A recent story on USA Today asked if car rental companies are profiting from toll roads. The story didn’t convince me one way or the other, but it sure reminded me of my own frustrations with toll road billing. For the most part I’m usually satisfied with the results when I use a toll road. Although I would certainly prefer toll-free roads, being able to avoid traffic and lights, plus arrive at my destination faster often offset the cost. That is, until I get the bill.
Not too long ago I took a trip (in my own car) and decided that the toll was the way to go. It worked out great. I arrived much faster than I would have had I taken the interstate. The toll road offered a “bill me later” lane so that’s what I opted for. A couple of months go by and I get my bill in the mail—with a late fee attached. It’s not like I missed something—it was the first bill. I called the toll company and they said they sent the original bill a few weeks prior (which they hadn’t). I then had to haggle to get the late fee removed. A month later the same exact thing happened!
Last year I received a bill in the mail for a toll that I took in Dallas, but I couldn’t for the life of me remember driving on that road—or even being in Dallas. Then I looked more closely at the bill and noticed the date listed was almost a year prior to the bill date. There was no late fee, but I was shocked that it took an entire year to bill me. It was a nightmare trying to get reimbursed for that from my company. Then, the same thing happened again this year. Wonder if they would be ok with me paying them in one year? My guess is no.
It often happens that I will get charged on my credit card from rental car companies for tolls out of nowhere and have to jump through way too many hoops to get a receipt from them. Typically these are for trips taken a couple of months prior, with the expense reports already turned in and reimbursed. Huge pain, that’s for sure.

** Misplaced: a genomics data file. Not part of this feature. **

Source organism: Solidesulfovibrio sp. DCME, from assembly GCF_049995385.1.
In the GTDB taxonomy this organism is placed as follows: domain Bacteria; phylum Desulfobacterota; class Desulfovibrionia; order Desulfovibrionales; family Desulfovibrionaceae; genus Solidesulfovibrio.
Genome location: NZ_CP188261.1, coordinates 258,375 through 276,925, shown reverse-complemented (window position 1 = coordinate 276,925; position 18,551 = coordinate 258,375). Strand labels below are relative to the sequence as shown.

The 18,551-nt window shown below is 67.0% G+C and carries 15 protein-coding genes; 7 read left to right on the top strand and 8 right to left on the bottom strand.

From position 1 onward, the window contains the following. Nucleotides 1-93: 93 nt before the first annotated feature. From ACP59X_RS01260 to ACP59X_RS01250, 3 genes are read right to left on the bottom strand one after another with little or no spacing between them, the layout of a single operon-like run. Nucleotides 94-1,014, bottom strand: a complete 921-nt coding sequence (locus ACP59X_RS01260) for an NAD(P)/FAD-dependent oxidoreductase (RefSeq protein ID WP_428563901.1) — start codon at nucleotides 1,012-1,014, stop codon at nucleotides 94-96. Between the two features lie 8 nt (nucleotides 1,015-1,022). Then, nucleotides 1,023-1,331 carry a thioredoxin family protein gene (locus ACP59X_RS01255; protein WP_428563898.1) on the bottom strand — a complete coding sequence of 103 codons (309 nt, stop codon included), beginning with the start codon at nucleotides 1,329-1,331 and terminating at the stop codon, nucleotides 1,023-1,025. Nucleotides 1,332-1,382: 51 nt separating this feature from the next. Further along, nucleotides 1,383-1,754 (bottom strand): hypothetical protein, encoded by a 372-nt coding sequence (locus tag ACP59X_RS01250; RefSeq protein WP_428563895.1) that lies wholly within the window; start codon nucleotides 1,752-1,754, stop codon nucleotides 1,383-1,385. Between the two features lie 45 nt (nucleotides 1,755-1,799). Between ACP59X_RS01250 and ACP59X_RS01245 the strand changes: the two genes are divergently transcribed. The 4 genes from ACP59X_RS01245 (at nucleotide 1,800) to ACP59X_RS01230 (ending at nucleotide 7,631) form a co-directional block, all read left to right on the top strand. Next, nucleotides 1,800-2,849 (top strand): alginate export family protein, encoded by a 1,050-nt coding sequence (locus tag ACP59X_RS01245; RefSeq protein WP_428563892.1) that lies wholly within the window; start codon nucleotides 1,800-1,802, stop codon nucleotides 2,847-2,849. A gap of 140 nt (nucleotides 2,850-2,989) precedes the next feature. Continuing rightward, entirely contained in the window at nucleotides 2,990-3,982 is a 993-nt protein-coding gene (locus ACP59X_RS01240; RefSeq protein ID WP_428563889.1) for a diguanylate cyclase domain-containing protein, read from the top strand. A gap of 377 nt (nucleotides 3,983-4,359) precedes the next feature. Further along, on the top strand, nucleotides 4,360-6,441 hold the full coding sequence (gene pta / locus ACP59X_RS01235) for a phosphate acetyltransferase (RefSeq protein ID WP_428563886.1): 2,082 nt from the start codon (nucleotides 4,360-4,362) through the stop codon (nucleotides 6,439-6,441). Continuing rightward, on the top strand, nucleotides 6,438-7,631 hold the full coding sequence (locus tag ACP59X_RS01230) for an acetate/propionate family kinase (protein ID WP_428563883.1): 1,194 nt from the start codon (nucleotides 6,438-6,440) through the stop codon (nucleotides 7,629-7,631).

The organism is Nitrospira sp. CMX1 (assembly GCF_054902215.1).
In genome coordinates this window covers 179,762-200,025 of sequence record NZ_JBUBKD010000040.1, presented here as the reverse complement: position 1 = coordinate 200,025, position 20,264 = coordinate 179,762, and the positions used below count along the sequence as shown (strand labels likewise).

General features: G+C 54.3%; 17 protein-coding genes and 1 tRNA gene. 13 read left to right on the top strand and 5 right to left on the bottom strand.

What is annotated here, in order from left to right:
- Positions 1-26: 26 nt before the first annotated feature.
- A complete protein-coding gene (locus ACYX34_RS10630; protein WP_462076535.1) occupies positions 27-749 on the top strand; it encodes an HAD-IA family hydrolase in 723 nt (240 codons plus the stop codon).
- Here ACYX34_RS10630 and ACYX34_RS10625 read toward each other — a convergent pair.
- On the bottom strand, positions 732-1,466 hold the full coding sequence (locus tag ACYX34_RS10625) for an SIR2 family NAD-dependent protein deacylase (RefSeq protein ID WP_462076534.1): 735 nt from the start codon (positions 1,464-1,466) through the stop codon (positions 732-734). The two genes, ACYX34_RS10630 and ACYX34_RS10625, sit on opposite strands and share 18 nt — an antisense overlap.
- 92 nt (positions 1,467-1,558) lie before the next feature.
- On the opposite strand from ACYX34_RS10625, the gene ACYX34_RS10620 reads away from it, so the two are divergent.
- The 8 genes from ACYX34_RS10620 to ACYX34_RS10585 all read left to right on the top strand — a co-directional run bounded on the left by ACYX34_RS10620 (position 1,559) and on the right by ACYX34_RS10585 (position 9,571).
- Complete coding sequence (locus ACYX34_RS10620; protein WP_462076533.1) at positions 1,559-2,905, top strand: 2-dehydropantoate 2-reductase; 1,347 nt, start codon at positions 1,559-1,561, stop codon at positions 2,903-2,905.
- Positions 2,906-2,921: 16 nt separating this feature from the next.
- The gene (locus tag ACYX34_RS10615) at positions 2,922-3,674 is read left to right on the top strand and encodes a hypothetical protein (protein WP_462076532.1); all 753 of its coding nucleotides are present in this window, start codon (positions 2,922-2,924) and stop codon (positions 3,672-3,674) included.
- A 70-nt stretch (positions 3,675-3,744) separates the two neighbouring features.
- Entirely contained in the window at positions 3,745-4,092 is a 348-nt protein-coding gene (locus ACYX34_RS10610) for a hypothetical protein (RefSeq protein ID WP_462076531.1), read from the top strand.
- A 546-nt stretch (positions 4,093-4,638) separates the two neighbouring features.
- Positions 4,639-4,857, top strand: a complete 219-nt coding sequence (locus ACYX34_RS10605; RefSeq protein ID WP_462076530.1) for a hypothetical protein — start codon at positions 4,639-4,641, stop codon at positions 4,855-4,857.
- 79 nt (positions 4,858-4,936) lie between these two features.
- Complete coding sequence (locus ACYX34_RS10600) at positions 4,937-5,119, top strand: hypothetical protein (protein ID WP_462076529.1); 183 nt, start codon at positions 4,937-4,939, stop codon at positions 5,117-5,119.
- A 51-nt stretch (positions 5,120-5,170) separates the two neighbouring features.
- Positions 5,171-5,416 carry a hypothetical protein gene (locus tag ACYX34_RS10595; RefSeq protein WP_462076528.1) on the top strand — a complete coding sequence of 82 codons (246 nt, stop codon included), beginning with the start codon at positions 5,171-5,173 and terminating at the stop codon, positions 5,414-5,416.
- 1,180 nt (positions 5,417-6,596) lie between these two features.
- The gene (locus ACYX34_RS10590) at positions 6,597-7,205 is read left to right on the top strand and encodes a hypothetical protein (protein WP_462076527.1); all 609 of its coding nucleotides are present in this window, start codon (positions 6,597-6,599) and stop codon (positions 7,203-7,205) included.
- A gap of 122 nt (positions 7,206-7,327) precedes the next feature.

Finally, in a non-billing-related mishap, on a trip to New York City my rental car toll pass tag wouldn’t work. This was lovely because I was stuck with a wooden barrier blocking the way in front of me and a row of cars honking behind me with no way out. Because everything is electronic no person was there to help. Luckily after a few minutes a cop saw what was happening and came to help me. Boy was that stressful.
I wish I could say over time the toll process will get better, but I have no reason to believe that based on my experiences. Maybe the transition to electronic billing has not been an easy transition for toll companies which is causing this mess. I just wish there was a more centralized process for dealing with all these tolls, but until that happens I guess I’ll set my billing expectations pretty low.
Readers, what kinds of toll mishaps have you had, billing or otherwise?
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